The buzz surrounding this former penny stock is the development of its optical genome mapping (OGM) system, known as Saphyr. Late last year, Saphyr demonstrated superior genome detection sensitivity, relative to similar OGM technology from Pacific Biosciences. It was also considerably more cost-effective. A month later, Bionano released a study that identified three autism spectrum disorder risk genes. In short, Bionano's lead device may be able to uncover genetic abnormalities in various hard-to-treat diseases, which would make it easier for drug developers to target these genetic markers.

On the other hand, Bionano Genomics is probably years away from garnering an approval from the U.S. Food and Drug Administration for its device, and third-party licensing is unlikely to generate a lot of revenue. In the first quarter, it recognized just $3.17 million in sales, while losing close to $10 million.

The positive here is that Bionano ended March with $362 million in cash. That should be more than enough to sustain the company's operations for years to come. At this point, its valuation is a crapshoot that's completely dependent on Saphyr's long-term use case. 

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Marathon Digital Holdings: Implied upside of 154%

Another stock with a lot of risk/reward built in is cryptocurrency miner Marathon Digital Holdings (MARA -8.47%). Marathon, which was up by more than 11,000% on a trailing 12-month basis earlier this year, has fallen by 66% since hitting its peak. But if Wall Street is correct, it could rebound to $50 in the next 12 months. That places its upside at 154%.

Similar to Riot Blockchain, Marathon has benefited from a higher Bitcoin price. That means block rewards are worth more, which should send revenue and profits higher.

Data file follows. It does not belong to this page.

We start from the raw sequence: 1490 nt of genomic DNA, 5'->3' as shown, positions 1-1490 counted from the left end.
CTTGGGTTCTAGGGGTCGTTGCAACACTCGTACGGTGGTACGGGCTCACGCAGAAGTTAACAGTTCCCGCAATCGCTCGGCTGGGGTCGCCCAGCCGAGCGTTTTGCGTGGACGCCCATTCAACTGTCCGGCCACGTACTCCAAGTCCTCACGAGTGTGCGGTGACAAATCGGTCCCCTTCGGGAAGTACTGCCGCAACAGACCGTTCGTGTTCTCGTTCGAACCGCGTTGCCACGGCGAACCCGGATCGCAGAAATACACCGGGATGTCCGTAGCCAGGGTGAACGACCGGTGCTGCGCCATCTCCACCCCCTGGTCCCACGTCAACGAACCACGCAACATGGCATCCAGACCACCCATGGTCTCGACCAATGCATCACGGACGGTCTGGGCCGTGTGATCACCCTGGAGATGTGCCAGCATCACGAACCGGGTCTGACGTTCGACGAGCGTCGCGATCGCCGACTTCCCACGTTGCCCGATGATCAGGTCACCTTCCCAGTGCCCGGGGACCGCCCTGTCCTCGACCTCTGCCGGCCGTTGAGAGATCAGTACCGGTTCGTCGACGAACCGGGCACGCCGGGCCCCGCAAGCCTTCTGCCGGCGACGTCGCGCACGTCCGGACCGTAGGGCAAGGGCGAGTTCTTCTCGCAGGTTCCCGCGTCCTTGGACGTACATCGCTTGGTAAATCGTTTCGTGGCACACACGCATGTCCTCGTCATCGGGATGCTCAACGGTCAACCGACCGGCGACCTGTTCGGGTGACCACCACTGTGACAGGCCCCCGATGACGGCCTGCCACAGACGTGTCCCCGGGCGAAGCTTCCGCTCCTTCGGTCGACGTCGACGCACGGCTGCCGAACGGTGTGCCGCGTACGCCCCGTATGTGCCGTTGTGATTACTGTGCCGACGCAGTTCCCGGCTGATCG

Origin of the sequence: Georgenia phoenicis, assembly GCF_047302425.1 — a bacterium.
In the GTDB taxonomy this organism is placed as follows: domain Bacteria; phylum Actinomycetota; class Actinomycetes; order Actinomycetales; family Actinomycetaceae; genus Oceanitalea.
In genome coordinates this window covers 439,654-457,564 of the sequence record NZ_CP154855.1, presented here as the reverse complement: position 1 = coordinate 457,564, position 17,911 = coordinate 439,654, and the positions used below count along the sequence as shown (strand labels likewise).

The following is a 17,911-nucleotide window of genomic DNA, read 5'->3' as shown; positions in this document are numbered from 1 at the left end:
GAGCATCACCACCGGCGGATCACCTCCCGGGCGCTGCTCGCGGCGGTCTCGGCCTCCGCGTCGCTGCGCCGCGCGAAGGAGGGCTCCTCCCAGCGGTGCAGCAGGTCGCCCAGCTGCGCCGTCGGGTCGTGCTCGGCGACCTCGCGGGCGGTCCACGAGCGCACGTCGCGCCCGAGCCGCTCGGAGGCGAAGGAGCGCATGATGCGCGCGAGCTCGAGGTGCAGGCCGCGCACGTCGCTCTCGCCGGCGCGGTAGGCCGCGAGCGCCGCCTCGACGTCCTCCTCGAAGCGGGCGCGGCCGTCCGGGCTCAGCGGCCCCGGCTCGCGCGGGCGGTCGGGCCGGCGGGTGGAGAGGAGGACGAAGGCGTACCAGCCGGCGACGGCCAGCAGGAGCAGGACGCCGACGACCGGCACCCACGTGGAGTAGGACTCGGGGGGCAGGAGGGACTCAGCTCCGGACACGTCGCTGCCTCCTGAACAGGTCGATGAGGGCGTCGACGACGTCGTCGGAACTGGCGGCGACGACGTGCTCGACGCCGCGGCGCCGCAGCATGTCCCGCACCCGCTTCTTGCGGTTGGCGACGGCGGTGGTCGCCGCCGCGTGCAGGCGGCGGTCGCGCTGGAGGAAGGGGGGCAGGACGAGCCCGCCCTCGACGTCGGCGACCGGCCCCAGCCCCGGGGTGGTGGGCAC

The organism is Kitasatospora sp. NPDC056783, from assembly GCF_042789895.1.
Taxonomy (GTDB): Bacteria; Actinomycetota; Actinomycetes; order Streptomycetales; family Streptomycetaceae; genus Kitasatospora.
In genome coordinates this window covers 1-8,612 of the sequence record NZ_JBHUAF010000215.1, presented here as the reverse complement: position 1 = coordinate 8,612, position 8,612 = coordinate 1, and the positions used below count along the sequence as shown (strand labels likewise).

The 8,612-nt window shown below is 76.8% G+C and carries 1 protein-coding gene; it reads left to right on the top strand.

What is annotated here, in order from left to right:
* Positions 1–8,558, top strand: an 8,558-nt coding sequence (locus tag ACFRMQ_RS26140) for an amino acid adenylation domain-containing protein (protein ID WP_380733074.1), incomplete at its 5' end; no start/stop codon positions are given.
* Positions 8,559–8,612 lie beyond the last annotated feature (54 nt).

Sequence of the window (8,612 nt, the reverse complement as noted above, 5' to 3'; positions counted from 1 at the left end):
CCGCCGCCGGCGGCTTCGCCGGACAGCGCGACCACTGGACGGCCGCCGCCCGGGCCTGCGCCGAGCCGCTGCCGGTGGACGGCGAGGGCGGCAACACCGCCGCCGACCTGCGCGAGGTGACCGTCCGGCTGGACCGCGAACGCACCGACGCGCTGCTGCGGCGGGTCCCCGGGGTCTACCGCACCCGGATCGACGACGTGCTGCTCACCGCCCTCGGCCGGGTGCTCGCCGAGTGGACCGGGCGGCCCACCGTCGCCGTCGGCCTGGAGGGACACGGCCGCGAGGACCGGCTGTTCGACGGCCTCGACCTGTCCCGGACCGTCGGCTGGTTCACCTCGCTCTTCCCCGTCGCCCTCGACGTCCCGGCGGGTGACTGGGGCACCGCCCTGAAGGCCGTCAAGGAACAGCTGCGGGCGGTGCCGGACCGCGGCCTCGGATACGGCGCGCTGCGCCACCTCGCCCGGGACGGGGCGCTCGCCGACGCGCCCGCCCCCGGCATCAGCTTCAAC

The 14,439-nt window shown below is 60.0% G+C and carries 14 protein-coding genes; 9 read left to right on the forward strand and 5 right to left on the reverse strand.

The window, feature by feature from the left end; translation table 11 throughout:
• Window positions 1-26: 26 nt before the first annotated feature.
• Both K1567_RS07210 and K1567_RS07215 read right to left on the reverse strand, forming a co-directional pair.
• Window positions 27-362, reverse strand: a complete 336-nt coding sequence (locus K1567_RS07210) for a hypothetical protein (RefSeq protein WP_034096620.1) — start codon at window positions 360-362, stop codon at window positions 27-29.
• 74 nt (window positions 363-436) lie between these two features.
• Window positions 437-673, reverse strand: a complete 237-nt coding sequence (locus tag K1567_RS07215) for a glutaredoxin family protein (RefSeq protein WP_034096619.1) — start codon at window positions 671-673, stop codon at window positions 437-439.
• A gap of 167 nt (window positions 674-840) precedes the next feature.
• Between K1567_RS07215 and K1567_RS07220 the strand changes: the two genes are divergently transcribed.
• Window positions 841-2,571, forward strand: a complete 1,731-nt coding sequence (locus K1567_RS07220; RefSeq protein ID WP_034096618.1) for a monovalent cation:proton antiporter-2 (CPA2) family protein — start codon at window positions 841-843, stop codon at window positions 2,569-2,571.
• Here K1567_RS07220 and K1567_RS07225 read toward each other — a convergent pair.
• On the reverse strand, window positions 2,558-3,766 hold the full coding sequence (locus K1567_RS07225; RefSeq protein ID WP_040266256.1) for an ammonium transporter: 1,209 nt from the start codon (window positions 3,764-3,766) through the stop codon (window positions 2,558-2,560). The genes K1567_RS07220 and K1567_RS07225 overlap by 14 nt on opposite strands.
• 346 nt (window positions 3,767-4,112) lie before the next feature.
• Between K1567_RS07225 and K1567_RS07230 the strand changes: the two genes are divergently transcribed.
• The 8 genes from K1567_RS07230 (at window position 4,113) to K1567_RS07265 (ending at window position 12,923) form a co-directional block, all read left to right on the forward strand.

But there's a key difference as well. Although Marathon and Riot both hang on to the Bitcoin they mine, Marathon invested $150 million directly into Bitcoin in January at an average price of $31,168 per token. When Bitcoin eclipsed $64,000, Marathon was riding a more than $150 million unrealized gain. But with Bitcoin's price stagnating in recent weeks, the 5,292 Bitcoin on its balance sheet have done it no favors. 

The big issue with Marathon, like Riot, is that it's entirely reliant on an external input -- Bitcoin -- for success, rather than innovation. When all of its miners are operational, Marathon will have about 22,000 more than Riot. But unless Bitcoin avoids yet another somewhat predictable long-term bear market, this operating model looks to be in serious trouble.

A physician administering a vaccine into the arm of an elderly woman.

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Novavax: Implied upside of 138%

Finally, biotech stock Novavax (NVAX -0.47%) is expected to bounce back in a big way. At a closing price of $121 on May 13, it's a mile away from its 52-week high of almost $332. However, Wall Street sees the innovative drug developer rebounding to $288 over the next year. If analysts are correct, that represents upside of up to 138%.

As you might have guessed, Novavax's wild ride is a result of developing a coronavirus disease 2019 (COVID-19) vaccine. This experimental vaccine, NVX-CoV2373, demonstrated 96.4% effectiveness against the original strain of the virus in phase 3 trials in the U.K., and 86.3% efficacy against the U.K. variant. On paper, it looks as if it would have a very good shot at approval in the U.S., U.K., and Europe.

The problem is that the company has encountered numerous delays. It now anticipates filing for emergency-use authorization (EUA) in the third quarter, as opposed to Q2. Perhaps even more worrisome, certain supply shortages could hamper its ability to get to full vaccine production until the fourth quarter. In short, Novavax may miss out on the most lucrative opportunity of the COVID-19 vaccination campaign.

It's tough to say how things will turn out. Novavax does seem to have a quality vaccine, based on the U.K. trial data. But it's unclear where that vaccine will fit in within developed markets. My suspicion is we could see a rebound in its share price, but $288 might be asking a bit much.